New York Times Bestselling Author

Writing: How To Be A Writer

Posted on Jan 11, 2014 | 4 comments

10. Wonder if you have any talent. Become depressed and discouraged. Wonder why you forego sleep and doing fun things with loved ones so you have time to write. Wonder if you have what it takes.
11. Wish, just for a moment, that you could be happy working nine to five as an accountant and never had literary aspirations.
12. Revisit rejected story yet again and, with sudden clarity, realize what is wrong with it while being pleasantly surprised with some of your well-written sentences. Feel pride that you wrote those lines.
13. Read. Be wildly jealous of published authors. Be even more jealous of the ones who are better writers than you. Despise the ones who aren’t as good but are published anyway. Wonder why there is no justice.
14. Repeat steps one through 13 more times than you care to think about.
15. Have story accepted by a publication no one has ever heard of. Earn no money. Be momentarily thrilled with your accomplishment then decide it’s a shoddy journal that would publish anyone. Want more.
16. Toil.
17. Finish novel. Feel bad about all the trees that were sacrificed to get to The End but good about the fact you actually got there.
18. Begin search for agent. Get three form rejection letters on the same day your boyfriend/girlfriend breaks up with you, you lose your job, and your car breaks down. Consider giving up.
19. Decide you are ahead of your time.
20. Keep writing anyway because you can’t not write.
21. Live for those moments when you’re doing the dishes or driving to grocery story and it hits you in a flash what you need to do to fix that pesky section in your novel that wasn’t working. Go to your notebook/computer and have the words pour out of you.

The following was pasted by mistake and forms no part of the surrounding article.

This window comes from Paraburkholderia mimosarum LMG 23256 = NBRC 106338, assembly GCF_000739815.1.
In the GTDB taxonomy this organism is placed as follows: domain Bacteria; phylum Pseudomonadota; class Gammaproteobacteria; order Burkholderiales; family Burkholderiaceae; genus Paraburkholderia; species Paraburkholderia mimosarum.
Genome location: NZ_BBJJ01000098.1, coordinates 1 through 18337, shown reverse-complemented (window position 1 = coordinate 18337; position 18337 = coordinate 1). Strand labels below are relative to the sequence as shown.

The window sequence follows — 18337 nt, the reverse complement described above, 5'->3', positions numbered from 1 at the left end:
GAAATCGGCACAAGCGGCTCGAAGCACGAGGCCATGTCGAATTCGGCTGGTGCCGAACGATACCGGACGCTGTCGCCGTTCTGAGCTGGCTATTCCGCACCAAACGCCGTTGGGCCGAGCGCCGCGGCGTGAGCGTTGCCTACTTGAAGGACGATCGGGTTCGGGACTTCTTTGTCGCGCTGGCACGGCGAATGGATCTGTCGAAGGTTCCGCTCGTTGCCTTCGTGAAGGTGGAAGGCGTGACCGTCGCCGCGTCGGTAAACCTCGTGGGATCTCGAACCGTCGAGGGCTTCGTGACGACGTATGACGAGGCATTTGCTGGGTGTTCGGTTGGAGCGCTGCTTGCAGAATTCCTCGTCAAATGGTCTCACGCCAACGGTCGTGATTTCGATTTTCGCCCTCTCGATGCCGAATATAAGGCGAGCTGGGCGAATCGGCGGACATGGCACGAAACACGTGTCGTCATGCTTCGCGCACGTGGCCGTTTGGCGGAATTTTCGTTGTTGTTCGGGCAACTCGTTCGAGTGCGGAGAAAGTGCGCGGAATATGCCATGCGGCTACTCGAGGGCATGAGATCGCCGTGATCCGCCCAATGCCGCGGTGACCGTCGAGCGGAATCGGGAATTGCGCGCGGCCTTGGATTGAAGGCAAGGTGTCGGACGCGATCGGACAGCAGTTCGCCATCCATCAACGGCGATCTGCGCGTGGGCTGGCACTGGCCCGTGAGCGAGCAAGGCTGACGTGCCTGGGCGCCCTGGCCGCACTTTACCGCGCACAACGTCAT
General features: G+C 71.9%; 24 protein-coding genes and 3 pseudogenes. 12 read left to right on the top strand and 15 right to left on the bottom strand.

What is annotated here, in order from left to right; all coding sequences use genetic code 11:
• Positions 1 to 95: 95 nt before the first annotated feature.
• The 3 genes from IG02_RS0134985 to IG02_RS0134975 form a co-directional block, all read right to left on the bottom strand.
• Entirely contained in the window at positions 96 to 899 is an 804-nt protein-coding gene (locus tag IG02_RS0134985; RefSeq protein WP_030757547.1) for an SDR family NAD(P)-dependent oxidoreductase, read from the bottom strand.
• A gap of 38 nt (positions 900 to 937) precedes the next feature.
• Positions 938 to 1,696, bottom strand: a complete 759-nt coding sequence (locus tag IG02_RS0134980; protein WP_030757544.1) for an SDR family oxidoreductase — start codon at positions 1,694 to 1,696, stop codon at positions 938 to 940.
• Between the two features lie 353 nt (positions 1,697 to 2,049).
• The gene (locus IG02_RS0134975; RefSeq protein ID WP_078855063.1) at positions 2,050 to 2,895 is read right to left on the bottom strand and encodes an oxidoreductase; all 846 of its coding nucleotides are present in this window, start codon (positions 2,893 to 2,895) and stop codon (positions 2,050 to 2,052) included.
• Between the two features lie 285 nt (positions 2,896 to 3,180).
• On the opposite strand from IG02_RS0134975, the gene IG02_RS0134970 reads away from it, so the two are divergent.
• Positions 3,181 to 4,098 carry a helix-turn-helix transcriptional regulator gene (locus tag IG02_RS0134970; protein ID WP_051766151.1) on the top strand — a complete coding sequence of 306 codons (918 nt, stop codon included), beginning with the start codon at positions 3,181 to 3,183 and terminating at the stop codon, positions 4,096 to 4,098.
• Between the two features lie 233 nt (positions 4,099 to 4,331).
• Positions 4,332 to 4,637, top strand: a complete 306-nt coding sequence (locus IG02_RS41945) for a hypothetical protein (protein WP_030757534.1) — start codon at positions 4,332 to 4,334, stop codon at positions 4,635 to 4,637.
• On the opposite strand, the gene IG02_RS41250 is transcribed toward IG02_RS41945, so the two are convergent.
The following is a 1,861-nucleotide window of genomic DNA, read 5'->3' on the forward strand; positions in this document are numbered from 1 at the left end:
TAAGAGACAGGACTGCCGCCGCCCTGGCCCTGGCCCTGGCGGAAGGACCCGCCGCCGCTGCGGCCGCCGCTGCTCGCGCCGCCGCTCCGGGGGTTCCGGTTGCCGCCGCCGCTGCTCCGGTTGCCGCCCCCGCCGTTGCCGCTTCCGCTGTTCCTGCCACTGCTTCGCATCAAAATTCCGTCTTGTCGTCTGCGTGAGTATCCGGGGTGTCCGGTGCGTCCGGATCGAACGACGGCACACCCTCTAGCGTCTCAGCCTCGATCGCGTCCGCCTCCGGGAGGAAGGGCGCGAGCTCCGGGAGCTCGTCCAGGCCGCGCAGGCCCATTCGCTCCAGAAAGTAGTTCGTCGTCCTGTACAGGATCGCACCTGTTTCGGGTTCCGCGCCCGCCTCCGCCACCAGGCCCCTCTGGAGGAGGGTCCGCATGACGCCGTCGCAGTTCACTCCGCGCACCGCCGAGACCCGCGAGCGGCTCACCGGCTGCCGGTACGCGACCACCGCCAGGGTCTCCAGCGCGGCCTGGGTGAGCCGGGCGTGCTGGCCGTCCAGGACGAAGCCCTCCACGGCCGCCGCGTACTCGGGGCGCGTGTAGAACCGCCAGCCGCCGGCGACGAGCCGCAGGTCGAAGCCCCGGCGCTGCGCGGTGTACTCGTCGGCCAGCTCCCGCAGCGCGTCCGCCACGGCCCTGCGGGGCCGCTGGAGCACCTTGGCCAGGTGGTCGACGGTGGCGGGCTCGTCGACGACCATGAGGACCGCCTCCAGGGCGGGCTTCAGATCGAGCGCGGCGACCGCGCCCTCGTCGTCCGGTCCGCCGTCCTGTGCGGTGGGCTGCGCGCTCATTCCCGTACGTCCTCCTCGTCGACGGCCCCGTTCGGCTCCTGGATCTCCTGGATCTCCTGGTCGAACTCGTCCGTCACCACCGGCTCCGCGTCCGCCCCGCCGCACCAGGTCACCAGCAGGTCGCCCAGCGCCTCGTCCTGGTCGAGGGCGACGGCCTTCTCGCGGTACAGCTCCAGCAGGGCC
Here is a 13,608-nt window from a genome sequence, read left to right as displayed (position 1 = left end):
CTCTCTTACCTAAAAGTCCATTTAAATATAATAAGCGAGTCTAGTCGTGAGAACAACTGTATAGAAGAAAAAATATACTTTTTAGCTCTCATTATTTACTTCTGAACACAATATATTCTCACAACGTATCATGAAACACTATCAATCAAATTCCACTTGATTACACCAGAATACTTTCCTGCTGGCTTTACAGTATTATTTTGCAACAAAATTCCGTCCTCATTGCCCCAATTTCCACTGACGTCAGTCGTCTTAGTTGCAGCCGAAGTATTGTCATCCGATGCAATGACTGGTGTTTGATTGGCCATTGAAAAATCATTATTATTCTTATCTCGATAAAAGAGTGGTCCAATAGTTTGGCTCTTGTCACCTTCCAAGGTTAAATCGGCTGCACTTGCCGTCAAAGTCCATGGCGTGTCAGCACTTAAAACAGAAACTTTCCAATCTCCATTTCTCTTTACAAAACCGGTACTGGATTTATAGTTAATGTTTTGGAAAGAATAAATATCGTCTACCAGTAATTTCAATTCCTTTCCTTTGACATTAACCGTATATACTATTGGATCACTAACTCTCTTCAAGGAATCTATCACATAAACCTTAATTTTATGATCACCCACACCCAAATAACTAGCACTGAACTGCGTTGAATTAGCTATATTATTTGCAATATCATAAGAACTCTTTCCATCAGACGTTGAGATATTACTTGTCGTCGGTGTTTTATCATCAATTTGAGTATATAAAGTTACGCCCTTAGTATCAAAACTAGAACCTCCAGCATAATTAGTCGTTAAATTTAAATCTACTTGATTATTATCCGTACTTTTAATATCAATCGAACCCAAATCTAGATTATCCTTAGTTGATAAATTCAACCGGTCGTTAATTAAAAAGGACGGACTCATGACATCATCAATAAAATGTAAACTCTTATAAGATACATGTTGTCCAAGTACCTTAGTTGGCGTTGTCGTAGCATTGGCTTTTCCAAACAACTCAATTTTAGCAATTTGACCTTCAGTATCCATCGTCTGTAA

22. Struggle to find the right words. Find them.
23. Discover things about yourself. Be amazed by the writing process. Love how it challenges your intellect and your creativity.
24. Have things in your past that you thought you had forgotten come tumbling out in fictionalized form. Have people you’d had brief, insignificant conversations with years ago suddenly appear as characters in your novel.
25. Notice details about the world that other people miss. Don’t mind adversity since conflict is the key to plot, and you can use your negative experiences in your work.
26. Find beauty in black words on a white page.
27. Reread your story. Decide it is just the kind of story you want to read. Be proud of yourself.
28. Wonder why Joyce Carol Oates has to have a short story in every single issue of every single literary magazine ever published. Can’t she leave room for little guys like you?
29. Hear about authors like Hemingway and John Steinbeck living in poverty. Wonder how the hell you’ll ever make it if they never got rich.
30. Hear about a twenty-four year old getting published with a half a million dollar advance. S/he received a rave review in the New York Times. Briefly consider manslaughter. At least in prison you’d have time to write.
31. Get a phone call from an agent who wants to represent you. Wonder if you are dreaming. Agree to have him/her represent you.
32. Wait.
33. Wait some more.
35. Continue waiting some more.
36. Get a phone call from your agent. A publisher wants to give you money to publish you. Wonder if you accidentally consumed a hallucinogenic mushroom for lunch.
37. Be thrilled.
38. Tell everyone you ever knew, particularly your ex-boyfriend/ex-girlfriend who left you for that tramp.
39. Be terrified. What if it’s not good after all? What if no one buys it? What if you can’t ever write another novel?
40. See your book in book stores. See your name on the spine of a book. Be shocked. Be amazed. Feel surreal.
41. Sign your first book. Be amused that someone actually wants your autograph as if you were some sort of celebrity. Don’t let them know the truth that you are just an average schmoe.
42. Get your first bad review. Wonder where you keep the razor blades.
43. Get positive reviews. Realize that that other reviewer was a complete idiot.
44. Make checking your sales ranking on Amazon your full-time job.
45. Get fan mail. Be thrilled and amazed.
46. Keep writing.

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4 responses to “Writing: How To Be A Writer”

  1. Sarah says:

    YEP! Sometimes I feel like I should be medicated, but then aren’t the crazy ones the creative ones? It’s nice to know everyone feels this way, even Stephen King and Margaret Atwood, too, although I’ve never asked them.

  2. SJ says:

    Hilarious! This nails the feeling…well, for me, all the way up until 31. I’m still looking forward to that one! I especially love #25 – it’s a good reminder for life as a writer and a human. Thanks!

  3. Tom says:

    Good look at the trials and tribulations of the novelist. It ain’t all fortune and interviews on “Fresh Air” or “The Daily Show” I reckon.

  4. Evie says:

    This is funny as well as inspirational.

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